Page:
5 Things I Learned at CAMP
I just got home from CAMP. Yes! As in summer CAMP! But for grownups with a penchant for creativity, group dancing, and rejection of cynicism. A way cooler and more joyous version of the business conference, CAMP is a creative conference that takes away your cell phones for four days so you can truly network and collaborate in the woods of Big Bear, California. And the speakers don’t jet off after their keynote is finished. They stay to play, learn, and share cabins with the attendees. I knew CAMP would be awesome. I knew it would exceed my expectations. What I didn’t know was that the most important things I would learn would have nothing to do with the workshops I took.
The Five Things I Learned At CAMP
- Millennials don’t give a crap about the cynicism surrounding millennials. Know why? Because we’re creative, and scrappy, and building real-life, money-making businesses from following our bliss. Why not make macramé your life’s work and travel the globe leading thousands in workshops? Why not blend your passions of architecture and dessert and make architect-inspired ice cream sandwiches in a food truck, and then distribute to Whole Foods? It might not be your style, old fart, but it’s an economy in itself, albeit based on an ideology of “twee.” Us millennials love us some twee.
- You can give yourself permission to be good at what you do. I know this because I watch my sidekick do it every day. There are little seeds of doubt within me that make me wonder about my own smarts, and worse, my own self-worth. I can be smarter and bossier if and when I tell myself that it’s OK to do it. And at work, it’s always OK. It’s the one place where you can be a smarty pants all day long, every day.*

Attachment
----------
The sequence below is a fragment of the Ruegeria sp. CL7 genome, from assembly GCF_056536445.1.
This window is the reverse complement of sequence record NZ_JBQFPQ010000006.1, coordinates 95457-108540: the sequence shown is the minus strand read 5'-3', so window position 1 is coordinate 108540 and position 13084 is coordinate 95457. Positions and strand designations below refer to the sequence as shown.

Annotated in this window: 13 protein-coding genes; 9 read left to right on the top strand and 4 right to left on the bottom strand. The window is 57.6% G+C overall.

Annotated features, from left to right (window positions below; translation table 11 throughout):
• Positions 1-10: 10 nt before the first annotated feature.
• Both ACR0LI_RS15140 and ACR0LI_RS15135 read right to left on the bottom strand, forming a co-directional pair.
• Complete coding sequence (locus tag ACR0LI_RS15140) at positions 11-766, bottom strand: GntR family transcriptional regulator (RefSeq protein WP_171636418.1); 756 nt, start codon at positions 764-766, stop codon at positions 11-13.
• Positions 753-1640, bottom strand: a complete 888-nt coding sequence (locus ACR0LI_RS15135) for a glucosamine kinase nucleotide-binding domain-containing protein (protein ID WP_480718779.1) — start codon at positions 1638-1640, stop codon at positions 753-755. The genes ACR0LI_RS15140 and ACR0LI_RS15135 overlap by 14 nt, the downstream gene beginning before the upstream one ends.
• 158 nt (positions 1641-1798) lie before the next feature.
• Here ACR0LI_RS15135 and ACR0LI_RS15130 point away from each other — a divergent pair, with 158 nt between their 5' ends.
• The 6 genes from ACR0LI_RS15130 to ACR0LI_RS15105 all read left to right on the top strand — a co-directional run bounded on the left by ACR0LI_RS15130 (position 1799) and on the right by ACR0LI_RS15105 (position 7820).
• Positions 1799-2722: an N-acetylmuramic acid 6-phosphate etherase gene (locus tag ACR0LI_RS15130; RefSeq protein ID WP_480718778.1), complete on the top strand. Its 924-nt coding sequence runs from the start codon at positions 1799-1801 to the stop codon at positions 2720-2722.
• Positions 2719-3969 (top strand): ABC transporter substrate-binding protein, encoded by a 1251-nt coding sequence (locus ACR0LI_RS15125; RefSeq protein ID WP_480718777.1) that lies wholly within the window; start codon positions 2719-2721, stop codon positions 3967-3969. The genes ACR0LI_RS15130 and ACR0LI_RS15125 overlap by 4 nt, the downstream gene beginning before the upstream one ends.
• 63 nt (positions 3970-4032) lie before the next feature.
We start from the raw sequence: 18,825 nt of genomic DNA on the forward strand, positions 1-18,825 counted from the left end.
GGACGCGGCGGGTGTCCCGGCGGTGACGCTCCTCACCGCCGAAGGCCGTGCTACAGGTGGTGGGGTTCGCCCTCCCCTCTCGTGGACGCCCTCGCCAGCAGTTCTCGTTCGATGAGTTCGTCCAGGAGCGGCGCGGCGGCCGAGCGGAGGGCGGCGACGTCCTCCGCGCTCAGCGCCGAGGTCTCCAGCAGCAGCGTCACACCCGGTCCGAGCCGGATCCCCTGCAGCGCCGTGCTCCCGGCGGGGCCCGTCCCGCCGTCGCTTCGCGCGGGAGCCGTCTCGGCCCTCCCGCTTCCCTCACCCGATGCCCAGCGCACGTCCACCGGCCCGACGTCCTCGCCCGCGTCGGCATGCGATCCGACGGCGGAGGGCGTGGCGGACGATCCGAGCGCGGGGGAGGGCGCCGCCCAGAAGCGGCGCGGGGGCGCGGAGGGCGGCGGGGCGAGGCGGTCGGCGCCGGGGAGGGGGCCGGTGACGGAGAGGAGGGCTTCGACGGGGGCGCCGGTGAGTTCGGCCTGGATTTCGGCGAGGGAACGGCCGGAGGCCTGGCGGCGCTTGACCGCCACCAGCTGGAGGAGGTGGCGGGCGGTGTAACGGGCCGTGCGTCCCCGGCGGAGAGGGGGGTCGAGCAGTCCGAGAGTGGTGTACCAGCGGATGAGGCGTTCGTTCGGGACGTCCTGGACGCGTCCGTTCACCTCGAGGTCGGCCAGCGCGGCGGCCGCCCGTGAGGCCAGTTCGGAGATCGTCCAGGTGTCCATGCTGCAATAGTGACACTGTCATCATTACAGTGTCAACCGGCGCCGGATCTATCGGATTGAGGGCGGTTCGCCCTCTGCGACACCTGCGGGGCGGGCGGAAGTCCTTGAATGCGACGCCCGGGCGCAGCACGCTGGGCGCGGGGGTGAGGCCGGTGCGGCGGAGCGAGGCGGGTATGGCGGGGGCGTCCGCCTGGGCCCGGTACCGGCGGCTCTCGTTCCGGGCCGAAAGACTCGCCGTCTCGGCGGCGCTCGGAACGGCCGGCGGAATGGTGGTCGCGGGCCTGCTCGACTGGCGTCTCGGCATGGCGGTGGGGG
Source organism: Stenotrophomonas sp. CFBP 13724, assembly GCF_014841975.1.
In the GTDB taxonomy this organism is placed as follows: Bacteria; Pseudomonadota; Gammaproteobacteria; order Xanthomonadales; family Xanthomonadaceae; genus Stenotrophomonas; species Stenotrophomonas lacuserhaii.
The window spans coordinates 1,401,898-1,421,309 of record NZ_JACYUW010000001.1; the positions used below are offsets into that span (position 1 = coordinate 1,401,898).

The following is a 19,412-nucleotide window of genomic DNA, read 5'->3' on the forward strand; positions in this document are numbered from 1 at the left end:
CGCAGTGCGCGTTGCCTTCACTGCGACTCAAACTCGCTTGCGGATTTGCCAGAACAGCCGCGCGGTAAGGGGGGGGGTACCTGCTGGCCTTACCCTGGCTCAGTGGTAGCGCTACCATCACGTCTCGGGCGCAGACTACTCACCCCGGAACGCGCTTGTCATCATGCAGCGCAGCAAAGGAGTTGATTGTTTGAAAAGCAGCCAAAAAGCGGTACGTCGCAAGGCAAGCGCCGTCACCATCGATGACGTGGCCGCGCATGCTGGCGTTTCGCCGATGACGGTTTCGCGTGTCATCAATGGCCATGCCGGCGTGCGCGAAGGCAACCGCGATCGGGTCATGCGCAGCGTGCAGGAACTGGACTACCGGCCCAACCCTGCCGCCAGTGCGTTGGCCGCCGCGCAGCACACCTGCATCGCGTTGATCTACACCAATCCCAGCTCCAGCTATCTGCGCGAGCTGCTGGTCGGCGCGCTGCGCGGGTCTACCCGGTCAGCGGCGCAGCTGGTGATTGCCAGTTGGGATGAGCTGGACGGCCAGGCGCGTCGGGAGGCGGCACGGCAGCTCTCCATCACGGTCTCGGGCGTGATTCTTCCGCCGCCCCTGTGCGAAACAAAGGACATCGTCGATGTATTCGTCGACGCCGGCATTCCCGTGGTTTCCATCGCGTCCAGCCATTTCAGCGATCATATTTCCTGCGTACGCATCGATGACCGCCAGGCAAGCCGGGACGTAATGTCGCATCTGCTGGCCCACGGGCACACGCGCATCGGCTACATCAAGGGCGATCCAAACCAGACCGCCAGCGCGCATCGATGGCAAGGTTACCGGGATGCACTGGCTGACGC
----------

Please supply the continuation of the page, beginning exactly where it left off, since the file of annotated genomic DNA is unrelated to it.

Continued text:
- You have more to offer than you think you do. OK, so I don’t have a product and I don’t own my own company. But I do have a trade – I have an expertise in subjects (like media, like publishing, like plain old writing a coherent pitch) that so many people at CAMP did not. And that came from having years of unsexy, non-autonomous corporate jobs. I thought my skills were universal, not unique or special. Doesn’t everyone understand the difference between editorial and advertising? What’s so great about knowing timing for advertisers to get their products in market? Turns out – pretty special. And it’s not just me with a special expertise – everyone at CAMP had their own unique skill sets, too. Which brings me to my next point:
- Collaboration makes your job easier. Like a good relationship (…so I hear…), collaboration eases your burden. But you can’t do it without admitting what you don’t know. You can’t do it without being vulnerable. You know what you know, but what you don’t know is SO MUCH BIGGER. You need the help of other people’s collaborative, vulnerable brains. And for god’s sakes, you just can’t do it if you’re not willing to delegate, so ease up on your chokehold. I’m trying – incessantly unsuccessfully – to do this.
- Be quiet and listen. Close your eyes and envision yourself in a beautiful landscape that you particularly love. Find a small house there and walk towards it. Knock on the door, and wait for you 50 years in the future to answer it. There you are. Do you like her? Has she had an interesting life? Is she fulfilled or is she going to lecture you about changing your life today? Does she want to be friends with you? (This might make you cry. I did.) Listen to yourself, and you may just discover that the goals you thought you had don’t match up with your value system at all. Listen to others, and it turns out your tears and fears are just so damn universal.**